Montreal

Low hanging election signs dangerous for visually impaired, advocacy group says

Jérôme Plante is tired of walking face first into election posters and other low-hanging signs around Montreal. He is blind and relies on white cane to sense obstacles in his way, but that cane can't detect posters hanging chest or head high on lampposts.

Jérôme Plante uses a white cane to get around Montreal, but that cane can't detect signs hanging chest high

Jérôme Plante, who is blind, says he is tired of walking face first into election posters and other signs that are hanging too low. (Jaela Bernstien/CBC)

Jérôme Plante is blind and relies on a cane to find his way around Montreal. He says getting around the city is hard enough with all the detours, orange cones and cracked sidewalks.

During election campaigns, it's even worse, he said.

No matter if it's a federal, provincial or municipal election, he told CBC that "it's always the same problem about electoral signs."

When he sweeps his cane across the sidewalk, Plante can sense ground-level obstacles like curbs, trash cans or parked bicycles.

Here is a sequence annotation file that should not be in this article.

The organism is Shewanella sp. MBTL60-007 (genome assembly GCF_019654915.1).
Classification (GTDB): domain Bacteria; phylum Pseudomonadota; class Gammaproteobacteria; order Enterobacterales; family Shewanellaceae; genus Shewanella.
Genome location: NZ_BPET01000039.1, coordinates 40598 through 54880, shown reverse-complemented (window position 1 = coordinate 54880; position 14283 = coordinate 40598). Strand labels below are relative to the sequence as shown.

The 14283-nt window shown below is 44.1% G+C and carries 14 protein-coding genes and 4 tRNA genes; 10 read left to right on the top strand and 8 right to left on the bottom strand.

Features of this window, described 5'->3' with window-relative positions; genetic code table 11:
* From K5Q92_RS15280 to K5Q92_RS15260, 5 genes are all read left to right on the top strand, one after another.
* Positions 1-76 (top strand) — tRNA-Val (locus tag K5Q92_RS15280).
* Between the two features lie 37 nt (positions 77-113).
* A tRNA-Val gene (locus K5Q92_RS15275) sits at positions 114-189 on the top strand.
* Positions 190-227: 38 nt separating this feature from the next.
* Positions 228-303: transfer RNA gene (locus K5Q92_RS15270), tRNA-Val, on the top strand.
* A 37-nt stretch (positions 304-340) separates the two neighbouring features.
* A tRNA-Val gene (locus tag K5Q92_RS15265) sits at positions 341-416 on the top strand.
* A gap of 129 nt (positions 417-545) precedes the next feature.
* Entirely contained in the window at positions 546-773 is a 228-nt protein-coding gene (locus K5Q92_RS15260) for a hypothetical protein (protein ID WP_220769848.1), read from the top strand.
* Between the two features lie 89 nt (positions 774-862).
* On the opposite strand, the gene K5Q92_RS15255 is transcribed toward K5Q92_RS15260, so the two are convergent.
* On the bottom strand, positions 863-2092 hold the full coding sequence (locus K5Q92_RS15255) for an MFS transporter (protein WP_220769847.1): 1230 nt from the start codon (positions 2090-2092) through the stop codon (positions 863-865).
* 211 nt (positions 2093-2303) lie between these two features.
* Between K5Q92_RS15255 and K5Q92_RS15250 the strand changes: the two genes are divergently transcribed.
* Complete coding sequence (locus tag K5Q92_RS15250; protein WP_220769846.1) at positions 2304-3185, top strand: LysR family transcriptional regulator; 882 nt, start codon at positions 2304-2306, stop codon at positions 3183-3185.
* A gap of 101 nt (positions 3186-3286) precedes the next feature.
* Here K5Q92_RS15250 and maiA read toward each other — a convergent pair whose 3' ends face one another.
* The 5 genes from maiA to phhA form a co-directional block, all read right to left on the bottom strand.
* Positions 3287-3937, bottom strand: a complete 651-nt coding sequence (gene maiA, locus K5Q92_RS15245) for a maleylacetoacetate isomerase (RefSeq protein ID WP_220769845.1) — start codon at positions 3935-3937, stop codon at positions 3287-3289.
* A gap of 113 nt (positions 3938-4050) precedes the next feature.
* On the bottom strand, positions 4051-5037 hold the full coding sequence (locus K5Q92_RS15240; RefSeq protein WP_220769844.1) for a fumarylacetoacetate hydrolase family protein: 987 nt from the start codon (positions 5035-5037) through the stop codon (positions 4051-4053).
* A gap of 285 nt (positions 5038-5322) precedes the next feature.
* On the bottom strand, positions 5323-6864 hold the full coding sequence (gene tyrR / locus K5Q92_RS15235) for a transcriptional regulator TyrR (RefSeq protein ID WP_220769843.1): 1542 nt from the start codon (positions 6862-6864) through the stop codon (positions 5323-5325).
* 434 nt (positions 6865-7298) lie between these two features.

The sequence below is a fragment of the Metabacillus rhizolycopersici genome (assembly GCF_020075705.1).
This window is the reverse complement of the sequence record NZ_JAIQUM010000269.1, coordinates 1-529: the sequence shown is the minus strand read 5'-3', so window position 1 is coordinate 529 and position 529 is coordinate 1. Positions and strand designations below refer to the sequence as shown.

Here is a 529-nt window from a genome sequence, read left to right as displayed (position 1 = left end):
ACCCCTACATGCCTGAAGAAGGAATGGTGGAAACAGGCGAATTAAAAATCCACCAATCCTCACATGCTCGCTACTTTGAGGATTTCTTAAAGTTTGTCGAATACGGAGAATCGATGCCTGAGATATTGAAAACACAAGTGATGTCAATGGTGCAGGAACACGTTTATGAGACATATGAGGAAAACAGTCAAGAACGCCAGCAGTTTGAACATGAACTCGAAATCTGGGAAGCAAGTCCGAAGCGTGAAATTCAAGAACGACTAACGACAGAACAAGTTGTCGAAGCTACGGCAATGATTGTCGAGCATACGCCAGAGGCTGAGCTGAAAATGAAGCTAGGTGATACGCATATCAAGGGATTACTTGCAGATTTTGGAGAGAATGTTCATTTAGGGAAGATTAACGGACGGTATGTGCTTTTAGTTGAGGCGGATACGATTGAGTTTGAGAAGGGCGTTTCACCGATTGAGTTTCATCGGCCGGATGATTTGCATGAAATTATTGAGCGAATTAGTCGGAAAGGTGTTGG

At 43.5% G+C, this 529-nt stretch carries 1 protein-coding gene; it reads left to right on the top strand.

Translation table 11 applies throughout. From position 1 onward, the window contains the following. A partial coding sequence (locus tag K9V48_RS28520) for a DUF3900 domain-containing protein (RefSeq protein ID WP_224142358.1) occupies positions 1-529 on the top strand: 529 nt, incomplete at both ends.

But there's no way for him to know if there's a campaign poster half way up a pole until it's too late and "it can hurt," he said.​​​​

Plante works with a Quebec organization that defends the rights of people who are blind or visually impaired, the Regroupement des Aveugles et Amblyopes du Québec (RAAQ).

The group recently shared its concerns about campaign signs on Facebook, focusing on examples in the riding of Rosemont—La Petite-Patrie.

And it caught the attention of several party officials from the local riding who replied to the post, saying they will raise the signs to a safer height.

For example, Robert Loiselle replied to the post, thanking the organization for making the Bloc Québécois aware of the problem, saying his team will remedy the situation.

Julien Fournier-Dorion made similar remarks on behalf of the New Democratic Party, saying the team has been warned.

Now Plante wants parties across Quebec and the rest of the country to ensure their signs aren't hanging too low.

According to Elections Canada, government agencies may remove sign without informing the person who authorized the posting of the sign if that sign is posing a safety hazard.

With files from Jaela Bernstein

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